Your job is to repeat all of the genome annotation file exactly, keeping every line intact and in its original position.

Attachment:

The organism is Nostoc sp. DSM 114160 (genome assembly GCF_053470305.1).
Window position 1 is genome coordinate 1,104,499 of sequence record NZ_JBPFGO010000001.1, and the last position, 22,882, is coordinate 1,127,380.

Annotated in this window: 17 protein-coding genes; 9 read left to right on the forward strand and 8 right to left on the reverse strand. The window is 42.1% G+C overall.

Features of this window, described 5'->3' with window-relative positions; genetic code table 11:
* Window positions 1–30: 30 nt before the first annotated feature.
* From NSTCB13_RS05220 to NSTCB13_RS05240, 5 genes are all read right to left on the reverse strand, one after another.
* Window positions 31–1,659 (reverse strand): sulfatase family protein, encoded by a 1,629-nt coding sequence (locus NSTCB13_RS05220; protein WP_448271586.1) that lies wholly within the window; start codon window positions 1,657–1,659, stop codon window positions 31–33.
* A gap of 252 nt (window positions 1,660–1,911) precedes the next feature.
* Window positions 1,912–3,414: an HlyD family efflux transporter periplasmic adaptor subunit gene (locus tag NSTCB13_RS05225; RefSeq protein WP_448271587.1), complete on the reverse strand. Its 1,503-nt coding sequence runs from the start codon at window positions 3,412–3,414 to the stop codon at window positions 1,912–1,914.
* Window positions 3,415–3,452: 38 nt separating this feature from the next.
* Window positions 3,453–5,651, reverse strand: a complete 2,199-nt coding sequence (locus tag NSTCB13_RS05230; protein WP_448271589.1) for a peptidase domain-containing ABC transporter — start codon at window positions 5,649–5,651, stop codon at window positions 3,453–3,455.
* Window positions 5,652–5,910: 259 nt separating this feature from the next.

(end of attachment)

The organism is Nostoc sp. DSM 114160 (genome assembly GCF_053470305.1).
Window position 1 is genome coordinate 1,104,499 of sequence record NZ_JBPFGO010000001.1, and the last position, 22,882, is coordinate 1,127,380.

Annotated in this window: 17 protein-coding genes; 9 read left to right on the forward strand and 8 right to left on the reverse strand. The window is 42.1% G+C overall.

Features of this window, described 5'->3' with window-relative positions; genetic code table 11:
* Window positions 1–30: 30 nt before the first annotated feature.
* From NSTCB13_RS05220 to NSTCB13_RS05240, 5 genes are all read right to left on the reverse strand, one after another.
* Window positions 31–1,659 (reverse strand): sulfatase family protein, encoded by a 1,629-nt coding sequence (locus NSTCB13_RS05220; protein WP_448271586.1) that lies wholly within the window; start codon window positions 1,657–1,659, stop codon window positions 31–33.
* A gap of 252 nt (window positions 1,660–1,911) precedes the next feature.
* Window positions 1,912–3,414: an HlyD family efflux transporter periplasmic adaptor subunit gene (locus tag NSTCB13_RS05225; RefSeq protein WP_448271587.1), complete on the reverse strand. Its 1,503-nt coding sequence runs from the start codon at window positions 3,412–3,414 to the stop codon at window positions 1,912–1,914.
* Window positions 3,415–3,452: 38 nt separating this feature from the next.
* Window positions 3,453–5,651, reverse strand: a complete 2,199-nt coding sequence (locus tag NSTCB13_RS05230; protein WP_448271589.1) for a peptidase domain-containing ABC transporter — start codon at window positions 5,649–5,651, stop codon at window positions 3,453–3,455.
* Window positions 5,652–5,910: 259 nt separating this feature from the next.